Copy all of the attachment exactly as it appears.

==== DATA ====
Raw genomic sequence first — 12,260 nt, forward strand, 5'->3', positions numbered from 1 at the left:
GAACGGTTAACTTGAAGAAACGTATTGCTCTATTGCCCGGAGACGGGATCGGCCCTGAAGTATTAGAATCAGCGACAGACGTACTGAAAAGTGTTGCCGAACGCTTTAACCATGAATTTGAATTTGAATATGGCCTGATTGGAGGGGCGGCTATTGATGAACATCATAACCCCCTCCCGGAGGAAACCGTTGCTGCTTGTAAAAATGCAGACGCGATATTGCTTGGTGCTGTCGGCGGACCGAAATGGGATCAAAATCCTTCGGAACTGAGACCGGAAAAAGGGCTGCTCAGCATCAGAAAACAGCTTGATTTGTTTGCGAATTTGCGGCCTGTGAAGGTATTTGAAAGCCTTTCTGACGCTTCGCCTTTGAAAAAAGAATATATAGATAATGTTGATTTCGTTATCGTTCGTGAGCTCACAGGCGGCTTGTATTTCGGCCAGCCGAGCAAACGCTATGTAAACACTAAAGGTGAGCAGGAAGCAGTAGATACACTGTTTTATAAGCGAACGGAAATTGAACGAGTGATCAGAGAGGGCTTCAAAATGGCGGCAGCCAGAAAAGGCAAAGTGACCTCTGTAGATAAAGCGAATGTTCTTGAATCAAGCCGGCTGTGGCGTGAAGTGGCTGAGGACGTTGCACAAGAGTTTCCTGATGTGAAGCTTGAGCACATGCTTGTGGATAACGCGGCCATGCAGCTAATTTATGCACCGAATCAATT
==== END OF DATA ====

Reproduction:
Raw genomic sequence first — 12,260 nt, forward strand, 5'->3', positions numbered from 1 at the left:
GAACGGTTAACTTGAAGAAACGTATTGCTCTATTGCCCGGAGACGGGATCGGCCCTGAAGTATTAGAATCAGCGACAGACGTACTGAAAAGTGTTGCCGAACGCTTTAACCATGAATTTGAATTTGAATATGGCCTGATTGGAGGGGCGGCTATTGATGAACATCATAACCCCCTCCCGGAGGAAACCGTTGCTGCTTGTAAAAATGCAGACGCGATATTGCTTGGTGCTGTCGGCGGACCGAAATGGGATCAAAATCCTTCGGAACTGAGACCGGAAAAAGGGCTGCTCAGCATCAGAAAACAGCTTGATTTGTTTGCGAATTTGCGGCCTGTGAAGGTATTTGAAAGCCTTTCTGACGCTTCGCCTTTGAAAAAAGAATATATAGATAATGTTGATTTCGTTATCGTTCGTGAGCTCACAGGCGGCTTGTATTTCGGCCAGCCGAGCAAACGCTATGTAAACACTAAAGGTGAGCAGGAAGCAGTAGATACACTGTTTTATAAGCGAACGGAAATTGAACGAGTGATCAGAGAGGGCTTCAAAATGGCGGCAGCCAGAAAAGGCAAAGTGACCTCTGTAGATAAAGCGAATGTTCTTGAATCAAGCCGGCTGTGGCGTGAAGTGGCTGAGGACGTTGCACAAGAGTTTCCTGATGTGAAGCTTGAGCACATGCTTGTGGATAACGCGGCCATGCAGCTAATTTATGCACCGAATCAATT